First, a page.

It turns out only the female skeletons had an arthritic toe. Scientists assume that this is because they were on their knees grinding the grains and putting pressure on the stone by using their calves and finally their toe. If I understand it correctly, it is only one toe, presumably because one foot was placed over the other to have a stable three-point base (knees and right foot). I tried to repeat that, but it wasn’t easy. Anyway, it seems that females were therefore the ones responsible for grinding the grain, although all skeletons suffer from other ailments due to lifting of heavy weights.

There was even a secondary interesting fact (though no less painful): all teeth, from both sexes, were severely damaged and fractured. Presumably this is because the grain was mingled with small stone fragments and remains of grain shells, which were not sieved out of the mixture. If you eat this once (like we tried) it’s no issue, but if you eat this day in and day out, it will have an effect.

In all, we did what is called “experimental archaeology,” and learned a lot by doing firsthand work the way our ancient ancestors may have. It has tremendously increased my respect on how they managed to get by.

About Bruno Van de Casteele

Philosopher by education, IT'er by trade. Allround Armchair Skeptic, History Enthusiast, Father of Three. Twitter @brunovdc Personal website:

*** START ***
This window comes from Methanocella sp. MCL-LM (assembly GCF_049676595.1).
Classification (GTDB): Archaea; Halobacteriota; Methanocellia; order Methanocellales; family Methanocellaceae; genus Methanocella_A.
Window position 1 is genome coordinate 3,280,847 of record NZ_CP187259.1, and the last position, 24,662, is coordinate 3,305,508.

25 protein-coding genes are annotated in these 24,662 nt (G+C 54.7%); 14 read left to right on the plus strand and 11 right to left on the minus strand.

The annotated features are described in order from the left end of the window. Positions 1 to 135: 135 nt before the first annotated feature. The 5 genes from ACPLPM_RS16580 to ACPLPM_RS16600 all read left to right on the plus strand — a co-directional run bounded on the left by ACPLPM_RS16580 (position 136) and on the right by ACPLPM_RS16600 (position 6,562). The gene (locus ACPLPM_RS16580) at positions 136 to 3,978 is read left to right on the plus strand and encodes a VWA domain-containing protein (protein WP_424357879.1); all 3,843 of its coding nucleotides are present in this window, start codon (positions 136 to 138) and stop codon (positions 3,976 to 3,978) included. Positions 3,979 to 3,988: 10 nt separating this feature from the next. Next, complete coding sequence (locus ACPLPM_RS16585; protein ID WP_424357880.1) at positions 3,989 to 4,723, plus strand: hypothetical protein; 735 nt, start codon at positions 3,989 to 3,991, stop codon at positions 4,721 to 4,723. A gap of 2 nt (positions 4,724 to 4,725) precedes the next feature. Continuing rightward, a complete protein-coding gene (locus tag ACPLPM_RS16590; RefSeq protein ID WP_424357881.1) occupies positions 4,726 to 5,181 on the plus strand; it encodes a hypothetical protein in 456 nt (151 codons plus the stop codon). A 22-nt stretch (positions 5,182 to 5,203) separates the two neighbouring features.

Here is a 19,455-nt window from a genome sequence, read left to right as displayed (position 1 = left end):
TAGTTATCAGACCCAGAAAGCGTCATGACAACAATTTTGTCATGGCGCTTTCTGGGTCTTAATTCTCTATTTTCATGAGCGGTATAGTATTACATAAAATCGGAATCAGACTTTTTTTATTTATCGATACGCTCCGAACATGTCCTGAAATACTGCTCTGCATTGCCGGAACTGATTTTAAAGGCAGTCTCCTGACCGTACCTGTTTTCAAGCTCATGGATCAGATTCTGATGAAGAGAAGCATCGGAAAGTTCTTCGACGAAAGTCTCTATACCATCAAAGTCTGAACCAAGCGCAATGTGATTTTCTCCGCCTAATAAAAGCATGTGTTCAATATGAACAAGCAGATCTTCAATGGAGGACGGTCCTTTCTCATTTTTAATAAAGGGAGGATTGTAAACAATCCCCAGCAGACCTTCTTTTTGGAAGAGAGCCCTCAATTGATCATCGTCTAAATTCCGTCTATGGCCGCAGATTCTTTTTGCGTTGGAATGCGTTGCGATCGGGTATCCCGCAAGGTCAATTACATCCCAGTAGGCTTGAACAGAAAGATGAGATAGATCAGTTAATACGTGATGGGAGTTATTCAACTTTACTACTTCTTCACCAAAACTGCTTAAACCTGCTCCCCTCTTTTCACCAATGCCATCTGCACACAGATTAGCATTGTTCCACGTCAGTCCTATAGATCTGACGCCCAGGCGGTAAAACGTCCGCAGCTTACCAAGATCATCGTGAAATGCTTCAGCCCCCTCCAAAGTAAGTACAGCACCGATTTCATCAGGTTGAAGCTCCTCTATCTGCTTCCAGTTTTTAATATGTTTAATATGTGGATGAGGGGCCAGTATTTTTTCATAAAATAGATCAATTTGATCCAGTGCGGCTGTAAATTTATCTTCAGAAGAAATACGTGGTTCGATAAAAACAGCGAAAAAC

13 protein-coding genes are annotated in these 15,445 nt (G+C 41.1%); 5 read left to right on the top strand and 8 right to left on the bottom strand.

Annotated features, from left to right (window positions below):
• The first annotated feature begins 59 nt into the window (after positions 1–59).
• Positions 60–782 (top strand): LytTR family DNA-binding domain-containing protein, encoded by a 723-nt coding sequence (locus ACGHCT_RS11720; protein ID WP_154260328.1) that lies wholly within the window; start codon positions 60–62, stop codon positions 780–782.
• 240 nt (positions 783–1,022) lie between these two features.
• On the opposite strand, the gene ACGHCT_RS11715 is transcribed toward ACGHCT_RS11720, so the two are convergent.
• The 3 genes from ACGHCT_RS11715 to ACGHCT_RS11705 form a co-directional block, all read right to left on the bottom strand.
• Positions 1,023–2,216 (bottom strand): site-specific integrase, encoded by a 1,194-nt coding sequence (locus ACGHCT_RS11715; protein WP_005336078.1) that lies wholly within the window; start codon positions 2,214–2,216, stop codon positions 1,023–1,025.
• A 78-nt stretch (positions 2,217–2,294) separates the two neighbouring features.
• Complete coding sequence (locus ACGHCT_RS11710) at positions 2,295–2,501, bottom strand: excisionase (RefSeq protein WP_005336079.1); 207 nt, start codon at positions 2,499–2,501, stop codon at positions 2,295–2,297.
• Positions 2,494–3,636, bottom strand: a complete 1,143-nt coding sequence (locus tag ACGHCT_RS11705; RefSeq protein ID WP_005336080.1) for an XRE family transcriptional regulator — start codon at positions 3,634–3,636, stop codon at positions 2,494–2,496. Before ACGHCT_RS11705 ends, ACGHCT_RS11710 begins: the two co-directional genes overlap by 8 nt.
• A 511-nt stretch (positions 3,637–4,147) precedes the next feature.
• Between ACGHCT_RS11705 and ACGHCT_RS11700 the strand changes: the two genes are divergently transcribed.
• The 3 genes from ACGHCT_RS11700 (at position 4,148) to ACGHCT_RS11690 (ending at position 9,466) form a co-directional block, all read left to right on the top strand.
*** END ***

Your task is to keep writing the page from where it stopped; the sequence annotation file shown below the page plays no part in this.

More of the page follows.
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9 Responses to Grinding Grains, Then and Now

  1. Wordwizard says:

    Why not switch from using right foot to using left foot to give equal wear? Why not sieve the results?

    • Bruno Van de Casteele says:

      Good point about switching foot… I have no idea.

      Concerning the sieving: you need a decent tissue (woven). Those were only invented 3000 years later. Incidently, in excavations from the same site they find indeed that at that time the fractured teeth diminished, except for a few women who had large markings on their teeth (presumably because they held the threads with their teeth). This also indicates specialisation – not everyone did or was allowed to weave.

      • Wordwizard says:

        If sieves were impractical, how about winnowing? Even shaking the ground product, so the large heavy objects would go to the bottom would help in getting rid of them, then blow or tap the actual ground grain above off of them.